Consider selling to third parties if you and the other owners wish to continue to grow the business and take out some of the capital value in the future. Also use this route for succession planning if the management team cannot raise the funds to acquire the business. If you are selling to a third party you need to recognise that you will probably have to remain with the business for up to three years after it is sold to maximise the value to yourself through the careful transition of the clients and key staff.
Indeed, if you are the main adviser, it may have been difficult to institutionalise the clients, which means that you have to remain with the business for a time if you are to secure best value.
Sell to the existing management team
Selling to the existing management team is a popular means of extracting value and sustaining the business, but is dependent on the development of the team and its ability to fund the buy-out. If this is the desired route you must name a retirement date at least three years before you intend to retire. This gives the potential buyers time to arrange funding and, if needed, to secure the appropriate management training to take on a larger role. In addition this clarity reduces the risk of losing key people or the business drifting strategically. It is essential to have an independent valuation so that people have clarity and trust in the process.
Retain an ownership
A related approach is for partners to agree how they will arrange their joint succession plan. Ideally, they will agree that any partner who leaves will sell his part of the business to the others. This should include dates and formulae for agreeing the value, as with the management buy-out. This works well if there is a reasonable age spread and the opportunity for others in the business to acquire a share as the founding partners retire. The business should be revalued annually so that everyone knows the position and can manage their personal circumstances appropriately.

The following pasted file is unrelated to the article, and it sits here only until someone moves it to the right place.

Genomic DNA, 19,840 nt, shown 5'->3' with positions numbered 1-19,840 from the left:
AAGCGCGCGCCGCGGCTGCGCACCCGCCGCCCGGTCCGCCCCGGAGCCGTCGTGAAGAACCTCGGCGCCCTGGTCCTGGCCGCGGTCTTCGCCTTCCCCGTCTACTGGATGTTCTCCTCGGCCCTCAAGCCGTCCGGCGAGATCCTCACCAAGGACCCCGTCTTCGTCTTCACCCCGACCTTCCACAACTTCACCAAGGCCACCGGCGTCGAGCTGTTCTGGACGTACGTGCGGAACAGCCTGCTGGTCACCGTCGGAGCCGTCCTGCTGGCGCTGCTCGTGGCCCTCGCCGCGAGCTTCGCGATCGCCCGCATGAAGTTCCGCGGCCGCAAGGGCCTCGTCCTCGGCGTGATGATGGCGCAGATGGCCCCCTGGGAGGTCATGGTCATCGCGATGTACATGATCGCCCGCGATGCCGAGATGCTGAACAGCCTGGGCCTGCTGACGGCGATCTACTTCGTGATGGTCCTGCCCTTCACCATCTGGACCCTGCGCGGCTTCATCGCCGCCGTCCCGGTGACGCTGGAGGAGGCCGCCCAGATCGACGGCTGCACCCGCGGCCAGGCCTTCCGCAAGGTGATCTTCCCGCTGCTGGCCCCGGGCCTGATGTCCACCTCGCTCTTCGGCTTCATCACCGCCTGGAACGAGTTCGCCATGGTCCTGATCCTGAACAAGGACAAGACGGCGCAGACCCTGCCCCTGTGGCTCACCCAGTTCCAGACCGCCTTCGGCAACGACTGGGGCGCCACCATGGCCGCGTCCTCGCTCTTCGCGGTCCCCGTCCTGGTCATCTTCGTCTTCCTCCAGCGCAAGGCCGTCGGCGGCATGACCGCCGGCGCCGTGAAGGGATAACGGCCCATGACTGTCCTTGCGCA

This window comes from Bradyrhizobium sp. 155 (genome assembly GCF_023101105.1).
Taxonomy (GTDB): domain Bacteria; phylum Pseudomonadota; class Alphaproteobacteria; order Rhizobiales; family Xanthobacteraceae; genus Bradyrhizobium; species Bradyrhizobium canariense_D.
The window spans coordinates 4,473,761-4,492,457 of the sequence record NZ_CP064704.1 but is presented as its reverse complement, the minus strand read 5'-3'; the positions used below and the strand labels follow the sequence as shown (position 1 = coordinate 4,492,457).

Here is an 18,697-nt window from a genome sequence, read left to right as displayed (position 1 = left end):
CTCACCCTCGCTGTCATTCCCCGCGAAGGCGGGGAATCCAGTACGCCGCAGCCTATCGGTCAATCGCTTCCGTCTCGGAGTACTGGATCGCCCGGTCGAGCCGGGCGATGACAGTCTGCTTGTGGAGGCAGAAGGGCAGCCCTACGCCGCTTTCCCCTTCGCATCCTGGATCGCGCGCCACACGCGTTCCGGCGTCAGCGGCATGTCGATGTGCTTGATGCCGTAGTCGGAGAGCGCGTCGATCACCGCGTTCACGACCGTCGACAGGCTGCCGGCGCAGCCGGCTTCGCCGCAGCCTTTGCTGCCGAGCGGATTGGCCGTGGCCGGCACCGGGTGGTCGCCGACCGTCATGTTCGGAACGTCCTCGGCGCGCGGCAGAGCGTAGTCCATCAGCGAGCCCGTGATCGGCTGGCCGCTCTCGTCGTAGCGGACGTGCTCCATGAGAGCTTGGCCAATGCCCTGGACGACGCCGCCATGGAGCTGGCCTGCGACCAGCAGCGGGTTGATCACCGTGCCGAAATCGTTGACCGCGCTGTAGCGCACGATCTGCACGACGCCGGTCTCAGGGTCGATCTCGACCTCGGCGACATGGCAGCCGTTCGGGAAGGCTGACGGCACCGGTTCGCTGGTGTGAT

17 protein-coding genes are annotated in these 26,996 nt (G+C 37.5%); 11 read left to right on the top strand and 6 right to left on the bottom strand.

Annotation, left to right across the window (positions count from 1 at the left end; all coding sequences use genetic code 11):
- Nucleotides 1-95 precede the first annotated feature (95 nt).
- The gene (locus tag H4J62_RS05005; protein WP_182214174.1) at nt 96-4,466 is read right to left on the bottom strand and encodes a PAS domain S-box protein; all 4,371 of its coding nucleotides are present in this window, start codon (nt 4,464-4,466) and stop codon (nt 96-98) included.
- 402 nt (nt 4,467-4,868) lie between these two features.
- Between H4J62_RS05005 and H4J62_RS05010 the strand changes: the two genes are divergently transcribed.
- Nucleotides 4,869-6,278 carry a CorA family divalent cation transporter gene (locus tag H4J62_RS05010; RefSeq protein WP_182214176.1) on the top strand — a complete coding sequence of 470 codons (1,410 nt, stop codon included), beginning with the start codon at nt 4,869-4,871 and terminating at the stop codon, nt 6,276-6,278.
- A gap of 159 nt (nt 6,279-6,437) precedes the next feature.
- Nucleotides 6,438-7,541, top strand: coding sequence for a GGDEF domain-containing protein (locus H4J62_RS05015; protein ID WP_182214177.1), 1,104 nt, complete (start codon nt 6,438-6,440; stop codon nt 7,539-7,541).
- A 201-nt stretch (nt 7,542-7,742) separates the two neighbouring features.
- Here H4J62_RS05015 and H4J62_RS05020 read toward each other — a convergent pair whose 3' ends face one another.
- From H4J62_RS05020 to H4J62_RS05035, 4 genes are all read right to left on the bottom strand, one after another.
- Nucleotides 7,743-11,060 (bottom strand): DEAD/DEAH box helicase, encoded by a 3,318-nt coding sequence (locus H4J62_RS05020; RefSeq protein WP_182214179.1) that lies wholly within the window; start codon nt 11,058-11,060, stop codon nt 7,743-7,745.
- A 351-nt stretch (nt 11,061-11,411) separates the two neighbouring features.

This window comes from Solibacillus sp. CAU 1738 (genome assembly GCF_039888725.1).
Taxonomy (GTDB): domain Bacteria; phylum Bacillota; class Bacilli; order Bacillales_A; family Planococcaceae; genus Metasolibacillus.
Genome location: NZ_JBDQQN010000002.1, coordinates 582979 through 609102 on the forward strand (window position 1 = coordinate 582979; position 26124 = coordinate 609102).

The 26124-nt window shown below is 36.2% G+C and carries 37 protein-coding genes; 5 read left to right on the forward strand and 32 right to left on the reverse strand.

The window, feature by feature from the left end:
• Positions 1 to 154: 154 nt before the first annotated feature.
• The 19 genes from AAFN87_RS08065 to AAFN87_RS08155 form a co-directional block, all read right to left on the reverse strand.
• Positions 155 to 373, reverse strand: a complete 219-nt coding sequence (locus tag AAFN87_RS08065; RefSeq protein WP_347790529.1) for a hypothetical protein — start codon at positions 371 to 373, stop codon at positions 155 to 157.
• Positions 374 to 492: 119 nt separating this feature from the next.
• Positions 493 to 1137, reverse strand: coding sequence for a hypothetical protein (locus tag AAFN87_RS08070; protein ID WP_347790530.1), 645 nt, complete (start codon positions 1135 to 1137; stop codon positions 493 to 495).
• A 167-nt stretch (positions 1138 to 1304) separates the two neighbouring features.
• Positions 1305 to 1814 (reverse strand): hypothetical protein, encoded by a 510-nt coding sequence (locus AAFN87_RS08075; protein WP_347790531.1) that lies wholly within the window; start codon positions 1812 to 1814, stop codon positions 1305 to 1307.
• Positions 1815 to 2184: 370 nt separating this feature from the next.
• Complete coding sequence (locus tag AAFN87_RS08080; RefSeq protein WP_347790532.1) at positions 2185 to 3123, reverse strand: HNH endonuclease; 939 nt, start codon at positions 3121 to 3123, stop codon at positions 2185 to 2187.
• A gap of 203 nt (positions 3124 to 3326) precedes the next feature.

An alternative to a sell-out is to retain all or part of your ownership and take on a different role. This is often a consultancy type role related to strategy, business development or maintaining relationships with key clients. In some cases, former principals return to full-time advising and the main reason they joined the profession many years before. This retains a flow of income but it is essential to adhere to the new arrangements and give the new team space to run the business to their desired plan. The personal challenge for business owners who step back in these circumstances must not be under estimated and trust and discipline to stick to the arrangements will be essential for all parties.
Finally, succession planning is about developing the business to a point where it can run without its current key people. Keep that in mind when working through this process and during the transition period.
To learn more about succession planning and exit strategy for your business, download our white paper 'Planning your exit: A guide to creating a succession plan and exit strategy'